Salute to Spouses Blog

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What I do know about what I didn’t know about retirement

I often hear from friends who are scared of all the perceived challenges facing them in retirement. Or they read something on Facebook, which may or may not be accurate, and they get freaked out about the transition from military life to civilian life.

I see those same posts. Mostly, they go something like this:

“I am so stressed out about my spouse’s retirement. I just want to cry all the time.”


“I don’t know how I am going to handle all this.”


“We have no idea what we will do next.”

Of course we are all scared and nervous when we embark on anything new and unknown. That’s human nature.

The thing is, you don’t know what you don’t know.

But, fellow spouses, I’ve been there, done that. My husband has been officially retired for just over 16 months now. Our transition definitely isn’t complete, but it’s well on its way.

And now I DO know what I didn’t know.

Here’s my top 10 lessons learned during our transition so far:

  1. Deciding where to live is hard, but don’t overthink it. On the other hand, you might think you know exactly where you want to go or what you want to do, but trust me … that can change a dozen times. The one-year paid government storage upon retirement is the biggest benefit there is. It buys you time to figure out where you will live, and if that place is the right fit for you.
  2. Don’t worry so much about household goods. Our stuff all survived storage fine, and some of it was there for 6 ½ years. And if it didn’t survive? Eh, it’s only stuff. Once we got it back we ended up getting rid of half of it anyway.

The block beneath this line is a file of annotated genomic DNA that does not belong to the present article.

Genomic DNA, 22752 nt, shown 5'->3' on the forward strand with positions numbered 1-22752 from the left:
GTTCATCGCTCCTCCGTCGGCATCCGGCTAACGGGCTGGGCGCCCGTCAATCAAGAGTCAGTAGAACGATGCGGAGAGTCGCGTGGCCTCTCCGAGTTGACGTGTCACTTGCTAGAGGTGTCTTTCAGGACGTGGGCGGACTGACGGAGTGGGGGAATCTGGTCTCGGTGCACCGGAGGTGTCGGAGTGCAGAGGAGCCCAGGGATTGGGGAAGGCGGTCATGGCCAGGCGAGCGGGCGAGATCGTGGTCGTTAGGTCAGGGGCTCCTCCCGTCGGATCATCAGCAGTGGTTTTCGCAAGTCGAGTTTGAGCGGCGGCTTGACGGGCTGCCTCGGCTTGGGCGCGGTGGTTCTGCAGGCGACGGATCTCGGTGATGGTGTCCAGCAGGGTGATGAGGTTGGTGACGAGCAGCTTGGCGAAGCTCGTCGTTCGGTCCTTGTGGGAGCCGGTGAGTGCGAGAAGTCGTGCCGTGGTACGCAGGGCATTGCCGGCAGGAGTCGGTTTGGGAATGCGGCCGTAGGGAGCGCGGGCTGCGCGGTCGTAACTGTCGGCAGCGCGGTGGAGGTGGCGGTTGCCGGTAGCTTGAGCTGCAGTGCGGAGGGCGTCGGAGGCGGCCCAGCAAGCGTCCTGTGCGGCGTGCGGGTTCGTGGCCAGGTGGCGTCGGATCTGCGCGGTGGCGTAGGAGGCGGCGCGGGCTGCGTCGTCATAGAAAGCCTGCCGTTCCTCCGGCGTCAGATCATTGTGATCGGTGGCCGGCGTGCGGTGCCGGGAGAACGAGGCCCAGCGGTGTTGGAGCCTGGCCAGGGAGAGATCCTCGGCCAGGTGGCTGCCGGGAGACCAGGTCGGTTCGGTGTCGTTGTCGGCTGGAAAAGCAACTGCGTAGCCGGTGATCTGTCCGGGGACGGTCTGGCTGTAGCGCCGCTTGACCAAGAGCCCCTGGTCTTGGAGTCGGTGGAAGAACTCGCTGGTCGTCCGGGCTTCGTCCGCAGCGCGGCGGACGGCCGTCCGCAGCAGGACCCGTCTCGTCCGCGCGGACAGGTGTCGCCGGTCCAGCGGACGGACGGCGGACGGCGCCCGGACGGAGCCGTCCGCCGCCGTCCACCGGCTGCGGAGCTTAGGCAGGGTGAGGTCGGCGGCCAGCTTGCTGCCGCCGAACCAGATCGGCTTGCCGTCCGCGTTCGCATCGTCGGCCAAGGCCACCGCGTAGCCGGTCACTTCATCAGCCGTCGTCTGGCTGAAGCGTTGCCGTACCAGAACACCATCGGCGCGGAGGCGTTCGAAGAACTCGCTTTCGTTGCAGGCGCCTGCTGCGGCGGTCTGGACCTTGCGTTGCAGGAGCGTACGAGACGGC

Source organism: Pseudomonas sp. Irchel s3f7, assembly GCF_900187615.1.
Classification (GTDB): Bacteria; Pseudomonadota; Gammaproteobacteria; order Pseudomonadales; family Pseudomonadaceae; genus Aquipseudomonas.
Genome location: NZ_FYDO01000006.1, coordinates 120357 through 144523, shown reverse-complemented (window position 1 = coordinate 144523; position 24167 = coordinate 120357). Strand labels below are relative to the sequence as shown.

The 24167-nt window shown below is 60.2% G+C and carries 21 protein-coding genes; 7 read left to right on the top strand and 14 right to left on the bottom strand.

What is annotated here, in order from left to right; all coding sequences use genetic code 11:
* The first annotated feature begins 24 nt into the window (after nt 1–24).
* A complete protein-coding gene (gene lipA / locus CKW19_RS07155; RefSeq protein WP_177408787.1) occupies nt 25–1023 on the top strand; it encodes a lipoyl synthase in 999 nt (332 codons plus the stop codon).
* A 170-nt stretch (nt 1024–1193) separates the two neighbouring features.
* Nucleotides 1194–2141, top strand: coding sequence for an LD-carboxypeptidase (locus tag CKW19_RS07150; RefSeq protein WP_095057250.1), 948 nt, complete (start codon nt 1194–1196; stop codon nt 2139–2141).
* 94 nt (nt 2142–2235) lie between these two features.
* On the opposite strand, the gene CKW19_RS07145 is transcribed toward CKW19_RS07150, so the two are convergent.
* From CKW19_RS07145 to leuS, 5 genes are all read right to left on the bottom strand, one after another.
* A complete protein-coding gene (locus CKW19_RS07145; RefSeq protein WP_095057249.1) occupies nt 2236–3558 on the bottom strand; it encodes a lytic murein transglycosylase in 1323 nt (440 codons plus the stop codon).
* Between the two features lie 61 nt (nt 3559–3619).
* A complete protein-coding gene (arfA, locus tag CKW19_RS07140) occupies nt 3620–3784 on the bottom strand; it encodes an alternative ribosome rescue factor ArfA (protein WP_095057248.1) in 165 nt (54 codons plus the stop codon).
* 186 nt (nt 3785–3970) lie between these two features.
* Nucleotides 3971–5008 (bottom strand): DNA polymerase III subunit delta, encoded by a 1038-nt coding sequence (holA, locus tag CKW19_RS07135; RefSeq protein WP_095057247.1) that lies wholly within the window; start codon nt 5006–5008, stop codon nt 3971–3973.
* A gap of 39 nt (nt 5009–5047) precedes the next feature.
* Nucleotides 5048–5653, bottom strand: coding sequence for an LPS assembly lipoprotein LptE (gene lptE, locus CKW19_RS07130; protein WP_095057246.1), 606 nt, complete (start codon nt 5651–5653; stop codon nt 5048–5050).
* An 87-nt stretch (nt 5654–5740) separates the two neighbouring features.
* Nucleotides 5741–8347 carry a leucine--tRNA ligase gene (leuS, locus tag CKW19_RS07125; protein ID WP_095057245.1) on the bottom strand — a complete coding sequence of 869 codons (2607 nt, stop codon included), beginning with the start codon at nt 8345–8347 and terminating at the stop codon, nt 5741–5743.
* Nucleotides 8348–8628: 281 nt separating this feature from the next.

3. Money isn’t everything. Lots of retirees tend to take the first job that comes along because they feel pressured to support their family like they always have. And for some, they have no choice but to work right away due to financial constraints. But how much money do you really need to live on? Many families can probably find a way to make their finances work without their retiree having to move right into a second career, or at least not a fast-paced, high stress second career. This is another area where priorities are important. If at all possible, give your retiree time to figure out exactly what he or she wants to do next career-wise.
  4. Keep current in your career field, and figure out your own plans for when military life ends. This time, I mean you – the spouse who isn’t retiring but has been following the military around for the past 20-plus years. Even if it’s just a part-time job, try to have some recent employment on your resume before retirement.
  5. Don’t get caught in the trap of comparing other people’s lives with yours. This is true in life in general, of course, but sometimes we all need a reminder that no one else’s experience is any more or less valid than our own.
  6. Civilians are not all annoying idiots who just want to thank you for your service and move on. Yes, it is hard to fit in when you’re not living on base anymore or not surrounded by other military families. But give ordinary civilians a chance – most of them are actually really nice people.
  7. Retirement is about the person who is actually retiring. They are the one going through the biggest transition, no matter how daunting this might all seem to you.
  8. Retirees need a hobby. And friends. They don’t have that built-in network in a military unit anymore. Help your retiree find his or her niche.
  9. A high VA disability rating comes with a cost. Many people hope for a high rating, especially sometimes spouses who are thinking about finances. That’s again human nature. But remember this: A high rating means your retiree is broken. Perhaps irrevocably. Don’t ever wish for that.
  10. Military retirement is not the end of the world. It’s not devastating. It’s not impossible. In hindsight, it’s not even that hard. It’s just another transition, and we’ve all been through enough of those to know that, eventually, it all works out.
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